As customers browsed among all Katherine’s books, I was struck not only by the breadth of her writing, but the reaction people have when they regard her titles. Moms were touching Bridge to Terabithia  and then their hearts, as if relieving the book again. A young man of 10 or so had a stack of five books; they ranged from a picture book to a chapter book, a middle grade novel and a young adult novel. His mom made him focus on one book, and he choose the one that he had been clutching the hardest, The Flint Heart. And then the mom made a quick secret list of what he’d been holding and thrust it at me to set aside. All in all, a good day.

The Holiday Book(s) Your Family Can’t Do Without

Josie Leavitt - November 3, 2011

I know it seems early to be thinking about Christmas books, but folks have been hankering for them at the store the past few weeks. So, we dutifully set up a small display (I refuse to go whole hog until the first hard frost) the other day. As I looked at the books I started thinking about my family favorites. The books we read as children and the books I read every year with my family.
I think the book that we always go to is A Child’s Christmas in Wales. My partner and I take turns reading the book aloud while one of us cooks or wraps presents. The gorgeous language captivates us each time. It’s a lovely tradition and one we try to take time for every year.
The Story of Holly and Ivy with its glorious illustrations is a lovely picture book to share during the holidays. Every year it seems we always run out of this book about an orphan searching for family, a doll yearning for a girl, and a couple wishing for a child to share Christmas with.
One of our store’s bestselling holiday picture books is also one of our favorites. Mr. Willowby’s Christmas Tree tells the story of a too-tall Christmas tree and the folks, and mice, who each get part of it as their tree. The rhyming text is great for littler kids and the illustrations are best described as jaunty and fun. This book is perfect with hot chocolate with marshmallows that are just starting to melt.
One of my all-time favorites is  How the Grinch Stole Christmas. I think folks sometimes forget that it was a book first, before the cartoon. The language of this Seuss classic has stayed with me my whole life – I feel like I could recite it from memory, I’ve heard it so often. A great book to read to the kids before you see the film.
I also love The Night Before Christmas. One of the beauties of this book is every year at least one or two newly illustrated versions come out, so I can add to my collection if there’s one that I particularly love. And lastly, The Tree of the Dancing Goats is one that gets read every year with my nephews, who celebrate both Christmas and Hanukkah. This lovely story of friendship celebrates both religious holidays in a joyful way, and, I always try to make sure that we’ve got latkes when we’re done reading.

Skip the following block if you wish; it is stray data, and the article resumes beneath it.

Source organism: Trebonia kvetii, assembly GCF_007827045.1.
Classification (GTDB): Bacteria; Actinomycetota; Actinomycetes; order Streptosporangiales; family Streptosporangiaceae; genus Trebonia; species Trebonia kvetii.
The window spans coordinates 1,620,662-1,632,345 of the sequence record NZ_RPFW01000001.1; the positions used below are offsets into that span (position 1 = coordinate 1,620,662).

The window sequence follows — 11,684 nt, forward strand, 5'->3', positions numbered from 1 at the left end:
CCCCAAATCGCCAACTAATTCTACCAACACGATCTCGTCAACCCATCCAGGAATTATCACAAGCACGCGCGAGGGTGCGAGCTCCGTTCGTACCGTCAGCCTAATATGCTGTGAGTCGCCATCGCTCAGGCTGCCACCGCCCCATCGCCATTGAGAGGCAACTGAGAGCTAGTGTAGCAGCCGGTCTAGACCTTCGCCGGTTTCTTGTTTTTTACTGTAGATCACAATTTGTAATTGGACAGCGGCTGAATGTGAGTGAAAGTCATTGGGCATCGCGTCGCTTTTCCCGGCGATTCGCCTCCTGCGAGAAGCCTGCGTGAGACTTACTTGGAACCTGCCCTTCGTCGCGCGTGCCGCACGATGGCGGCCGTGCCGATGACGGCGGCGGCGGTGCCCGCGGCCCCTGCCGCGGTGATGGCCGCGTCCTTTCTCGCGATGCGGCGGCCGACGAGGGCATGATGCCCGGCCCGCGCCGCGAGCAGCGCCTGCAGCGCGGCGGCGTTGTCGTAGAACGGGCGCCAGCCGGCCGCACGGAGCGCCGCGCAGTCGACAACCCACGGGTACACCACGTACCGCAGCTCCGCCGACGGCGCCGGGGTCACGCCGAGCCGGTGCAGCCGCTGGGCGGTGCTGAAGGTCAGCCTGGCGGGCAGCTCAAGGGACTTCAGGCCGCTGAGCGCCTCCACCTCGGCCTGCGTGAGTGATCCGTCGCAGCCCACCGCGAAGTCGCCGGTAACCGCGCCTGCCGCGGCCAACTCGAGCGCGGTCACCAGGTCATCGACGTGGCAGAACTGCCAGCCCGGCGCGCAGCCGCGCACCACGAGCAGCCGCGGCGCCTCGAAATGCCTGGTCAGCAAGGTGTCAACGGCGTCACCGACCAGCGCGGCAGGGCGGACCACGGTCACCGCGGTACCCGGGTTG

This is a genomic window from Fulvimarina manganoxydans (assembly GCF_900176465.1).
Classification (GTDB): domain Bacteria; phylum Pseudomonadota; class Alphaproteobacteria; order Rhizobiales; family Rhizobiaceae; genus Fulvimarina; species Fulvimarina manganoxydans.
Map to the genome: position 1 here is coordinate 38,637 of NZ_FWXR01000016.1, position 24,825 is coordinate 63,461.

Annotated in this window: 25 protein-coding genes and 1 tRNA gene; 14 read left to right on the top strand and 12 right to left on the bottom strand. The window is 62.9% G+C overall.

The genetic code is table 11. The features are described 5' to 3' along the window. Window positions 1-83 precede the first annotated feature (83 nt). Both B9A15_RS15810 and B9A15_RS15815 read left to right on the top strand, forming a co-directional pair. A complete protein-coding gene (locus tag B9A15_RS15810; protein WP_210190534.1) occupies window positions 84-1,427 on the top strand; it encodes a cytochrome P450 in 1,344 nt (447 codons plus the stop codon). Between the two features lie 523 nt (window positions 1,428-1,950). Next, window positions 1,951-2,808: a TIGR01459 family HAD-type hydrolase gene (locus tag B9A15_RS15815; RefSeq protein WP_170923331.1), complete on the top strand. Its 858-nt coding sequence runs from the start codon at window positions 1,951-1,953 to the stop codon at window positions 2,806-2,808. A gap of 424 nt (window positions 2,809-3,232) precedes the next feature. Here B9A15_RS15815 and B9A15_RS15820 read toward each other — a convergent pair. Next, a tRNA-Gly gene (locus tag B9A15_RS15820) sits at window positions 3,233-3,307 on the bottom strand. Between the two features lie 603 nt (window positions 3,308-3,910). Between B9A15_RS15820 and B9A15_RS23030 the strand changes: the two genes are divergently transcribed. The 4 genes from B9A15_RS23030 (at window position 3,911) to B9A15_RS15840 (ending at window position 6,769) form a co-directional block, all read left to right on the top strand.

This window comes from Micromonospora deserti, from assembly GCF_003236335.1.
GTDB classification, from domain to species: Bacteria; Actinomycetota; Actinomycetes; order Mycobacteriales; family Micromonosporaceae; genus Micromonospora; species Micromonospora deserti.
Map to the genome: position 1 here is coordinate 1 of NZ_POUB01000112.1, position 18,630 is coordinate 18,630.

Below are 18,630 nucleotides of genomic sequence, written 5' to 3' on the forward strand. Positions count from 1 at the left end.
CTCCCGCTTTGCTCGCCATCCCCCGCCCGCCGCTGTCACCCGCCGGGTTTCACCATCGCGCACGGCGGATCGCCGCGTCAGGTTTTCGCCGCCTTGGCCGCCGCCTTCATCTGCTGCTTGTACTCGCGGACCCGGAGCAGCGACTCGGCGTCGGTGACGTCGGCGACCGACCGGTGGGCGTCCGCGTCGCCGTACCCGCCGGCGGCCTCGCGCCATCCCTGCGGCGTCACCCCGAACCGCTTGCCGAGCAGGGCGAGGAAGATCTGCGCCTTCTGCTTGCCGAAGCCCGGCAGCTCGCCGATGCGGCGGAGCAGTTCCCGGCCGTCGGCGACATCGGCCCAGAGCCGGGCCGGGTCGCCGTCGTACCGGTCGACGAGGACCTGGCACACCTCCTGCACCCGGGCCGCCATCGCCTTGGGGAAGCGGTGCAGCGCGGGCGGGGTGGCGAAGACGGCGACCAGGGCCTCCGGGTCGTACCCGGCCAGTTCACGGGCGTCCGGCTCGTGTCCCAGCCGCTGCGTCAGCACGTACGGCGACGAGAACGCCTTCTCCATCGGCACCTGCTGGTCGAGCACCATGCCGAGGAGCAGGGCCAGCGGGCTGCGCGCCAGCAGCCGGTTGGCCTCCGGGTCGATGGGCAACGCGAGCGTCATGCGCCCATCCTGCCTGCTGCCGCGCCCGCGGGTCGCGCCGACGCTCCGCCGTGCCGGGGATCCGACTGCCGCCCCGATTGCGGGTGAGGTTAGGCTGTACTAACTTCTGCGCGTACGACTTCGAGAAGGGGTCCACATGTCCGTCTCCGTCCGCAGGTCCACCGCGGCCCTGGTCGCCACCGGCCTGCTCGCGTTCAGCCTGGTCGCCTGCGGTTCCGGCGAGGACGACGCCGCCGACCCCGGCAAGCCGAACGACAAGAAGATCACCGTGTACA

Readers, please share with us what some of your family holiday reading traditions are. And while it does seem awfully early to think about holiday books, by sharing now, you’ll give some of us booksellers a little more time to get those treasures in our stores.

Events and Candy

Josie Leavitt - November 2, 2011

We are blessed with customers who like to thank us. Sometimes, we get notes in the mail saying how much a book has touched a customer, or folks stop me in the market to say thanks. I love all of this. It reminds me why I work at an indie bookstore.
This past week we had two people thank us with food. The first was a woman whose daughter was finishing her internship at the Shelburne Museum. Denise had been telling her mom about the store since May when she first came in. We connected easily over books and she was very excited about our event with Judith Jones. And so was her mother, who planned a trip to visit from Virginia the weekend of the event.
This past weekend Denise and her mom (who was back to help Denise move back home) came into the store to say goodbye. But also, Denise’s mom had to share something with me. She wiped back a tear as she told me how much meeting Judith Jones meant to her and how moving she found the event. Honestly, that was more than enough to make my day, but then she said she had a little something for us. She made us a pound of homemade toffee candy with nuts and chocolate. The staff was in heaven. For her to have gone to the trouble to make toffee was as moving as it was delicious.
Then another customer came in with a note and gift. She practically fled as she handed it to me. I opened it to find a container of candy corn and a lovely note. We had sold books at the David Sedaris event earlier in the month when he came to Burlington. Part of our contract was having a raffle for four front-row seats. Debbie had won a pair. In her note she said how necessary it was to just laugh and how intense it was to have David Sedaris “right there in front of me.” I’m not sure what was going in her life, but I got the sense the Sedaris event made it all better for a little while.
These two women reminded me of the power of bookstore events. Events create richness;  people can meet lifelong heroes, spend an evening forgetting what’s troubling them, or just spend a spirited night discussing books. And if folks want to thank me with some candy, well, that’s just a sweet bonus.